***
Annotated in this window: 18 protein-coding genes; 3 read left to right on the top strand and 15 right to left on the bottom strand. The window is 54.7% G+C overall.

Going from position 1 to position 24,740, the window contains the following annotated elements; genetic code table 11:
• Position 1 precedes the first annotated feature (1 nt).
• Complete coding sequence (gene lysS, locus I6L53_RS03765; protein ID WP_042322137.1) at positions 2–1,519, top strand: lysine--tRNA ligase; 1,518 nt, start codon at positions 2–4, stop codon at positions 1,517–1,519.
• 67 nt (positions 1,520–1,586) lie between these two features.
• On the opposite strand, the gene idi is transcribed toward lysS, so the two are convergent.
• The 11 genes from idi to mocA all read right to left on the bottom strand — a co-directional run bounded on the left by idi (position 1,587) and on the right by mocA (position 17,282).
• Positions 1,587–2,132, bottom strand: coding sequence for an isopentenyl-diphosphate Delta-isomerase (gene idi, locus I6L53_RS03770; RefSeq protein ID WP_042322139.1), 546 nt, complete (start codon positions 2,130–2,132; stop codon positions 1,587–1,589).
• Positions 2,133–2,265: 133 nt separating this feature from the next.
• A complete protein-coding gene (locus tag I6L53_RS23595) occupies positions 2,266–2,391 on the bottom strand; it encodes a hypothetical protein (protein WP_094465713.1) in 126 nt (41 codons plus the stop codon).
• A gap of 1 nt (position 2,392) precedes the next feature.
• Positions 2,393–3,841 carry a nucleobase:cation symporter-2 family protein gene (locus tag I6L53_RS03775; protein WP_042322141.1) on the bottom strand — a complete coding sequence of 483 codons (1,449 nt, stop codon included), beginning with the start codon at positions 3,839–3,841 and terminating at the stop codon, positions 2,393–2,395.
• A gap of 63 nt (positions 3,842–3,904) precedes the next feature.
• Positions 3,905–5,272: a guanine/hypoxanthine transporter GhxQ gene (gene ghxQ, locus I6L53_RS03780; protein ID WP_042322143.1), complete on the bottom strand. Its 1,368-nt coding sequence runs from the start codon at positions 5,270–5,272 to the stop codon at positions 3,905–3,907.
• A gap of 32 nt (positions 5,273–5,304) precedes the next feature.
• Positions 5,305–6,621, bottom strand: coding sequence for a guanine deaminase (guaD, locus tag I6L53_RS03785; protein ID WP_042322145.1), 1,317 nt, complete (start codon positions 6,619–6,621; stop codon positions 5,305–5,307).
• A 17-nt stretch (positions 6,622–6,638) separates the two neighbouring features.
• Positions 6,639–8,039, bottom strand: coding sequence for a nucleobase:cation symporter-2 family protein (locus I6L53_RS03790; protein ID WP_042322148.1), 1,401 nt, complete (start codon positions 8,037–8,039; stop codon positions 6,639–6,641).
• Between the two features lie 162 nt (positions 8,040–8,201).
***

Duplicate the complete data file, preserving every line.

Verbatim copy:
Annotated in this window: 18 protein-coding genes; 3 read left to right on the top strand and 15 right to left on the bottom strand. The window is 54.7% G+C overall.

Going from position 1 to position 24,740, the window contains the following annotated elements; genetic code table 11:
• Position 1 precedes the first annotated feature (1 nt).
• Complete coding sequence (gene lysS, locus I6L53_RS03765; protein ID WP_042322137.1) at positions 2–1,519, top strand: lysine--tRNA ligase; 1,518 nt, start codon at positions 2–4, stop codon at positions 1,517–1,519.
• 67 nt (positions 1,520–1,586) lie between these two features.
• On the opposite strand, the gene idi is transcribed toward lysS, so the two are convergent.
• The 11 genes from idi to mocA all read right to left on the bottom strand — a co-directional run bounded on the left by idi (position 1,587) and on the right by mocA (position 17,282).
• Positions 1,587–2,132, bottom strand: coding sequence for an isopentenyl-diphosphate Delta-isomerase (gene idi, locus I6L53_RS03770; RefSeq protein ID WP_042322139.1), 546 nt, complete (start codon positions 2,130–2,132; stop codon positions 1,587–1,589).
• Positions 2,133–2,265: 133 nt separating this feature from the next.
• A complete protein-coding gene (locus tag I6L53_RS23595) occupies positions 2,266–2,391 on the bottom strand; it encodes a hypothetical protein (protein WP_094465713.1) in 126 nt (41 codons plus the stop codon).
• A gap of 1 nt (position 2,392) precedes the next feature.
• Positions 2,393–3,841 carry a nucleobase:cation symporter-2 family protein gene (locus tag I6L53_RS03775; protein WP_042322141.1) on the bottom strand — a complete coding sequence of 483 codons (1,449 nt, stop codon included), beginning with the start codon at positions 3,839–3,841 and terminating at the stop codon, positions 2,393–2,395.
• A gap of 63 nt (positions 3,842–3,904) precedes the next feature.
• Positions 3,905–5,272: a guanine/hypoxanthine transporter GhxQ gene (gene ghxQ, locus I6L53_RS03780; protein ID WP_042322143.1), complete on the bottom strand. Its 1,368-nt coding sequence runs from the start codon at positions 5,270–5,272 to the stop codon at positions 3,905–3,907.
• A gap of 32 nt (positions 5,273–5,304) precedes the next feature.
• Positions 5,305–6,621, bottom strand: coding sequence for a guanine deaminase (guaD, locus tag I6L53_RS03785; protein ID WP_042322145.1), 1,317 nt, complete (start codon positions 6,619–6,621; stop codon positions 5,305–5,307).
• A 17-nt stretch (positions 6,622–6,638) separates the two neighbouring features.
• Positions 6,639–8,039, bottom strand: coding sequence for a nucleobase:cation symporter-2 family protein (locus I6L53_RS03790; protein ID WP_042322148.1), 1,401 nt, complete (start codon positions 8,037–8,039; stop codon positions 6,639–6,641).
• Between the two features lie 162 nt (positions 8,040–8,201).